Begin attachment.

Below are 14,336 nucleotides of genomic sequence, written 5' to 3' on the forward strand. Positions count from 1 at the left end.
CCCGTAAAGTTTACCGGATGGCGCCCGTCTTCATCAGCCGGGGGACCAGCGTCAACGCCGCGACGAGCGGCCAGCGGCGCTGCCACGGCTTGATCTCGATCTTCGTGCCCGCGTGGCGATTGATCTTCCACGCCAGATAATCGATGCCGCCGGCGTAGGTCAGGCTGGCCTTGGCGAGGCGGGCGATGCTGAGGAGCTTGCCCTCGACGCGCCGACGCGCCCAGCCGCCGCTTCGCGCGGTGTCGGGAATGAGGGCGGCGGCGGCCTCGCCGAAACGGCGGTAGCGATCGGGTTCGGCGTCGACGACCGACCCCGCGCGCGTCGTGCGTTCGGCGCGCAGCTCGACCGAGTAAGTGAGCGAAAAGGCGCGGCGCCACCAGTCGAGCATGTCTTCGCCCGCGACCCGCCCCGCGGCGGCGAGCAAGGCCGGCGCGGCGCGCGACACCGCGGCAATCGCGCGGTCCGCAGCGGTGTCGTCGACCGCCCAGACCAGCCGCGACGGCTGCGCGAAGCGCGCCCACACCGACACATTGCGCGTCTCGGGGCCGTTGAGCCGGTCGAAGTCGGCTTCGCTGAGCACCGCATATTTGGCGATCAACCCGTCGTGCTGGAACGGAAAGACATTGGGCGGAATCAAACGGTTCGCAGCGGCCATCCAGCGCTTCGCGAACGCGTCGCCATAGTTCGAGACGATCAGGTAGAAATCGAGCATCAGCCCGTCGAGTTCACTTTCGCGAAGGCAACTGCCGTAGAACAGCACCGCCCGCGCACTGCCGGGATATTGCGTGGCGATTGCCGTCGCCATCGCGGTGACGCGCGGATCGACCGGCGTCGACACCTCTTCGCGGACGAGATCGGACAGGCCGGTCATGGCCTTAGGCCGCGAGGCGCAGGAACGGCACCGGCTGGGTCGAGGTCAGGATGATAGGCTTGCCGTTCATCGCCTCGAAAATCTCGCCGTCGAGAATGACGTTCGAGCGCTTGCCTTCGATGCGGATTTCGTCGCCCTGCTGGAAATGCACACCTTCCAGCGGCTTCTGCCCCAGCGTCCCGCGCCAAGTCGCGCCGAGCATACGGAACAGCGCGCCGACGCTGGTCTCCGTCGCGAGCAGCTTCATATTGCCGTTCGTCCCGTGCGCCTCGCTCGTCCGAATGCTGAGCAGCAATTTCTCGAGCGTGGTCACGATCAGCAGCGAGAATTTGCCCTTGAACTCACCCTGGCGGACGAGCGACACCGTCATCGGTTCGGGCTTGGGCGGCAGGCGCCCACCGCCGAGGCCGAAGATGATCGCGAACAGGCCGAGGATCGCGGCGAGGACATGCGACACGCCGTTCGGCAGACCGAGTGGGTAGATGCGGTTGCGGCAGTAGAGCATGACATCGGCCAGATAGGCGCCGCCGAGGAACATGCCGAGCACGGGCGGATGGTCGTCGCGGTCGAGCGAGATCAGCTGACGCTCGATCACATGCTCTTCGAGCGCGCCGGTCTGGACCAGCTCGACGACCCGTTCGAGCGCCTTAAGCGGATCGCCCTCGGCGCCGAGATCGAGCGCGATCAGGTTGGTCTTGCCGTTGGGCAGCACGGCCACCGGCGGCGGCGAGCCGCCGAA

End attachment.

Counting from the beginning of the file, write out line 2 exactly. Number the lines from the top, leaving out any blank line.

CCCGTAAAGTTTACCGGATGGCGCCCGTCTTCATCAGCCGGGGGACCAGCGTCAACGCCGCGACGAGCGGCCAGCGGCGCTGCCACGGCTTGATCTCGATCTTCGTGCCCGCGTGGCGATTGATCTTCCACGCCAGATAATCGATGCCGCCGGCGTAGGTCAGGCTGGCCTTGGCGAGGCGGGCGATGCTGAGGAGCTTGCCCTCGACGCGCCGACGCGCCCAGCCGCCGCTTCGCGCGGTGTCGGGAATGAGGGCGGCGGCGGCCTCGCCGAAACGGCGGTAGCGATCGGGTTCGGCGTCGACGACCGACCCCGCGCGCGTCGTGCGTTCGGCGCGCAGCTCGACCGAGTAAGTGAGCGAAAAGGCGCGGCGCCACCAGTCGAGCATGTCTTCGCCCGCGACCCGCCCCGCGGCGGCGAGCAAGGCCGGCGCGGCGCGCGACACCGCGGCAATCGCGCGGTCCGCAGCGGTGTCGTCGACCGCCCAGACCAGCCGCGACGGCTGCGCGAAGCGCGCCCACACCGACACATTGCGCGTCTCGGGGCCGTTGAGCCGGTCGAAGTCGGCTTCGCTGAGCACCGCATATTTGGCGATCAACCCGTCGTGCTGGAACGGAAAGACATTGGGCGGAATCAAACGGTTCGCAGCGGCCATCCAGCGCTTCGCGAACGCGTCGCCATAGTTCGAGACGATCAGGTAGAAATCGAGCATCAGCCCGTCGAGTTCACTTTCGCGAAGGCAACTGCCGTAGAACAGCACCGCCCGCGCACTGCCGGGATATTGCGTGGCGATTGCCGTCGCCATCGCGGTGACGCGCGGATCGACCGGCGTCGACACCTCTTCGCGGACGAGATCGGACAGGCCGGTCATGGCCTTAGGCCGCGAGGCGCAGGAACGGCACCGGCTGGGTCGAGGTCAGGATGATAGGCTTGCCGTTCATCGCCTCGAAAATCTCGCCGTCGAGAATGACGTTCGAGCGCTTGCCTTCGATGCGGATTTCGTCGCCCTGCTGGAAATGCACACCTTCCAGCGGCTTCTGCCCCAGCGTCCCGCGCCAAGTCGCGCCGAGCATACGGAACAGCGCGCCGACGCTGGTCTCCGTCGCGAGCAGCTTCATATTGCCGTTCGTCCCGTGCGCCTCGCTCGTCCGAATGCTGAGCAGCAATTTCTCGAGCGTGGTCACGATCAGCAGCGAGAATTTGCCCTTGAACTCACCCTGGCGGACGAGCGACACCGTCATCGGTTCGGGCTTGGGCGGCAGGCGCCCACCGCCGAGGCCGAAGATGATCGCGAACAGGCCGAGGATCGCGGCGAGGACATGCGACACGCCGTTCGGCAGACCGAGTGGGTAGATGCGGTTGCGGCAGTAGAGCATGACATCGGCCAGATAGGCGCCGCCGAGGAACATGCCGAGCACGGGCGGATGGTCGTCGCGGTCGAGCGAGATCAGCTGACGCTCGATCACATGCTCTTCGAGCGCGCCGGTCTGGACCAGCTCGACGACCCGTTCGAGCGCCTTAAGCGGATCGCCCTCGGCGCCGAGATCGAGCGCGATCAGGTTGGTCTTGCCGTTGGGCAGCACGGCCACCGGCGGCGGCGAGCCGCCGAA